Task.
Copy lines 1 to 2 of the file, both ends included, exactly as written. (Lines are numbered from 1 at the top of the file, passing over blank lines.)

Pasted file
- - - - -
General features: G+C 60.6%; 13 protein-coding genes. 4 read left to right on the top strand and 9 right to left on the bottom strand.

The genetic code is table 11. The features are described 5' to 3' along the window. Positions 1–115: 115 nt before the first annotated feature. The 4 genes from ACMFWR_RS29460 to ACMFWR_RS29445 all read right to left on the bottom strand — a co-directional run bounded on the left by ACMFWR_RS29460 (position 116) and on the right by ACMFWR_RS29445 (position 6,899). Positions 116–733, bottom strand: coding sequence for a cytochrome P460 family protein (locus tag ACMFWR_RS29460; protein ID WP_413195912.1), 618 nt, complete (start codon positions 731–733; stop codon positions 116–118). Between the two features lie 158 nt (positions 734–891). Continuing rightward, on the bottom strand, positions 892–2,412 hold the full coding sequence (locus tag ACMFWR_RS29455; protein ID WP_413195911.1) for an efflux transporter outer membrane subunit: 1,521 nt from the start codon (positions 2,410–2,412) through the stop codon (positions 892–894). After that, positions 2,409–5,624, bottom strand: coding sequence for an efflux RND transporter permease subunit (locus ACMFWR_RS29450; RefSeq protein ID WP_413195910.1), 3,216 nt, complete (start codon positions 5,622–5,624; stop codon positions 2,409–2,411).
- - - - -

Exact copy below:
General features: G+C 60.6%; 13 protein-coding genes. 4 read left to right on the top strand and 9 right to left on the bottom strand.

The genetic code is table 11. The features are described 5' to 3' along the window. Positions 1–115: 115 nt before the first annotated feature. The 4 genes from ACMFWR_RS29460 to ACMFWR_RS29445 all read right to left on the bottom strand — a co-directional run bounded on the left by ACMFWR_RS29460 (position 116) and on the right by ACMFWR_RS29445 (position 6,899). Positions 116–733, bottom strand: coding sequence for a cytochrome P460 family protein (locus tag ACMFWR_RS29460; protein ID WP_413195912.1), 618 nt, complete (start codon positions 731–733; stop codon positions 116–118). Between the two features lie 158 nt (positions 734–891). Continuing rightward, on the bottom strand, positions 892–2,412 hold the full coding sequence (locus tag ACMFWR_RS29455; protein ID WP_413195911.1) for an efflux transporter outer membrane subunit: 1,521 nt from the start codon (positions 2,410–2,412) through the stop codon (positions 892–894). After that, positions 2,409–5,624, bottom strand: coding sequence for an efflux RND transporter permease subunit (locus ACMFWR_RS29450; RefSeq protein ID WP_413195910.1), 3,216 nt, complete (start codon positions 5,622–5,624; stop codon positions 2,409–2,411).